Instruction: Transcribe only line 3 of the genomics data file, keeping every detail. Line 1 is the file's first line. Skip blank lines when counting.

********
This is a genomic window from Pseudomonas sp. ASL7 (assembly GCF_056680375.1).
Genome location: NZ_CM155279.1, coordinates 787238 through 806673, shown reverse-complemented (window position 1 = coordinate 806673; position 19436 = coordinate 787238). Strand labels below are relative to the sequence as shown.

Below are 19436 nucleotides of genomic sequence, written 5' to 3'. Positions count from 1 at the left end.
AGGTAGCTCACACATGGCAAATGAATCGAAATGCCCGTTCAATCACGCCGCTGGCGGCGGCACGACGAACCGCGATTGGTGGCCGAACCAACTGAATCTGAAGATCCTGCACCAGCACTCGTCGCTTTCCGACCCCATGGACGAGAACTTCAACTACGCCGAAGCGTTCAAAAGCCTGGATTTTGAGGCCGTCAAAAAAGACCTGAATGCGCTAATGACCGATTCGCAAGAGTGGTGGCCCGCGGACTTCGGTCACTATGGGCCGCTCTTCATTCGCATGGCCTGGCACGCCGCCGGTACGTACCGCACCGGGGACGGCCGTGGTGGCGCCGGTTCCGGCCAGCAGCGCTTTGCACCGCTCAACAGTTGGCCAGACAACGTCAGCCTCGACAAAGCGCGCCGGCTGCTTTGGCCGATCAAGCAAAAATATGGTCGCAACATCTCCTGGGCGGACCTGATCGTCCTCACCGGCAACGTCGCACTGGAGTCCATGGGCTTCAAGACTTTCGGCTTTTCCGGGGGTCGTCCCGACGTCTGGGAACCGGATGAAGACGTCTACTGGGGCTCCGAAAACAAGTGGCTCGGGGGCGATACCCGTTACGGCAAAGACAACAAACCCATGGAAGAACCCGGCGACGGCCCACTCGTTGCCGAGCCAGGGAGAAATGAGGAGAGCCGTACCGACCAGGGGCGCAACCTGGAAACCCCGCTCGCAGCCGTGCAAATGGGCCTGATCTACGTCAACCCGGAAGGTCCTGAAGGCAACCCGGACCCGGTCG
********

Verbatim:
Below are 19436 nucleotides of genomic sequence, written 5' to 3'. Positions count from 1 at the left end.